UPDATE: There's no better way to understand Kiva's systems than seeing it in action. Here's a video Josh Romero and I prepared:
There's been a lot of press about Kiva Systems, the Boston-area startup that developed mobile robots to automate pick-and-pack warehouse operations. No article, however, has really explained the technology that lets the Kiva robots do what they do -- swarm a warehouse by the hundreds and in a highly coordinated bot ballet deliver inventory to workers, racks of products arriving one after another in seconds, flawlessly.
Photo: Joel Eden Photography/Kiva Systems
In other words, there have been few or no details about the robots' control system, their mechanical design, and the overall resource-allocation algorithms. Until now. Spectrum has filled this gap with an in-depth article ("Three Engineers, Hundreds of Robots, One Warehouse") by yours truly in the July issue.
The two things that most impressed me about Kiva's technology were the distributed control and the robots' mechanical design.
The robots don't just follow orders from a central, know-it-all computer. They have software agents that interact with agents on a warehouse-management server and on PCs at pick-and-pack stations. All the agents act independently, each trying to optimize its own tasks using heuristic methods like greedy algorithms. What's even more interesting is that the robots, which navigate by reading barcode stickers on the floor, detect how far off their bodies are from the center of the stickers and report these readings to the warehouse server. By sharing this information -- by using a "wisdom of the crowd" approach (the proper term is distributed estimation) -- the robots can improve their navigation capabilities.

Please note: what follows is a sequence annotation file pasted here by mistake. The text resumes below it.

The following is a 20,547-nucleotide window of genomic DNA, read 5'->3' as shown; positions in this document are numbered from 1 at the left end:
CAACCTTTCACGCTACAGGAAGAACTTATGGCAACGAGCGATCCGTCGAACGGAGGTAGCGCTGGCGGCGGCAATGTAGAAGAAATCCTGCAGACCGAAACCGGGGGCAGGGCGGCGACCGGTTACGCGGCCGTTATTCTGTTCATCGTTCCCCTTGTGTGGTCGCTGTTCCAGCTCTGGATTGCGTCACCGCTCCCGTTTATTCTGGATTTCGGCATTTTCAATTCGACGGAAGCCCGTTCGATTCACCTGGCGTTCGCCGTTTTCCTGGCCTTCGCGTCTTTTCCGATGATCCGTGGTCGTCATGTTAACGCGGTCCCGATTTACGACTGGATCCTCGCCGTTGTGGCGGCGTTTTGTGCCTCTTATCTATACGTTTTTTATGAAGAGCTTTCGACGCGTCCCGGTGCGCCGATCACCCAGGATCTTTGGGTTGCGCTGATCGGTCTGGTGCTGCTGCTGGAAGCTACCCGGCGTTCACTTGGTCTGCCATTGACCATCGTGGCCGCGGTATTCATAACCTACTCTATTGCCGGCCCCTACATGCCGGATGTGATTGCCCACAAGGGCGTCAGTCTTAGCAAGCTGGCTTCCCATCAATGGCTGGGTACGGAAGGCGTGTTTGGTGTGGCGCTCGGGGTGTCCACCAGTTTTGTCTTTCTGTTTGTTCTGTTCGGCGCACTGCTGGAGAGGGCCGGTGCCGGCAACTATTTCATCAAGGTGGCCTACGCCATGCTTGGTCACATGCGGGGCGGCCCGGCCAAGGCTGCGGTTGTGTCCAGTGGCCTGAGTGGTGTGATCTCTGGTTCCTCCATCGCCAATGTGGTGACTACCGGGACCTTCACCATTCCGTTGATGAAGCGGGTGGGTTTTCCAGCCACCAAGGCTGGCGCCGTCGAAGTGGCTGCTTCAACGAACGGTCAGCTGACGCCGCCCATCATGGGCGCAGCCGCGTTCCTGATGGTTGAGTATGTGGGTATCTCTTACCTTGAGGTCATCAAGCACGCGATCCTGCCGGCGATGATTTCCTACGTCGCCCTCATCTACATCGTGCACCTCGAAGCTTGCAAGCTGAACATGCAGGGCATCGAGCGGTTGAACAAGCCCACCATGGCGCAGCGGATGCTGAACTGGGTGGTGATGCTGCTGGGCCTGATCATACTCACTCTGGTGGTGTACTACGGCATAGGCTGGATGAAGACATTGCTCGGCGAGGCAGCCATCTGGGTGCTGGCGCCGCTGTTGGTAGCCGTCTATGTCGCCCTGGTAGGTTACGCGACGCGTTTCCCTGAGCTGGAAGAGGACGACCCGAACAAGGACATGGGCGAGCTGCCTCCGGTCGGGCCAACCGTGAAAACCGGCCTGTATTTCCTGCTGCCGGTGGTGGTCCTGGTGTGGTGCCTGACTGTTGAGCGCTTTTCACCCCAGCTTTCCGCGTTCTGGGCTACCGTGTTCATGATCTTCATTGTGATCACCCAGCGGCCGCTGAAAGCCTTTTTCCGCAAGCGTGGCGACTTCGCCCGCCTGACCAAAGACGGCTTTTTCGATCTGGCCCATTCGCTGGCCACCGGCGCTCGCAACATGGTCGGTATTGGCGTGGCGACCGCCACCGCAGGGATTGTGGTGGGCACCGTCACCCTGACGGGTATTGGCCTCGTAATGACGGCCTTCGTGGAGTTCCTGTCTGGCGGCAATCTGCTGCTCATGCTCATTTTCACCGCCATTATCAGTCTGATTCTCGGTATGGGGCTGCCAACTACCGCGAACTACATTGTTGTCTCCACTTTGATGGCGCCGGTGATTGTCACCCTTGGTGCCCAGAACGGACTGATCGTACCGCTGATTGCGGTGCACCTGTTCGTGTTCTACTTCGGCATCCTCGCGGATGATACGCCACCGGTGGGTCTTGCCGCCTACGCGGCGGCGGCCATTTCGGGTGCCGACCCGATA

As for the bots' mechanical design, they have a lifting mechanism capable of jacking up half a ton of stuff that's one of the most beautiful pieces of machinery I've seen recently. It's a custom-machined hard-anodized aluminum ball screw powered by a single dc motor (Kiva was very forthcoming with technical details, but sorry, they didn't allow us to include photos of this piece). The really cool thing is not the screw itself, but what Kiva did to prevent the inventory rack from rotating while the screw turns: the robot's control system makes its wheels rotate in the opposite direction at the exact speed required to keep the rack motionless. Neat!
The article also has details on Kiva's business side and its three founders and early (and cold) startup days in Boston. The whole story is online, or if you're an IEEE member you can download the PDF at Xplore.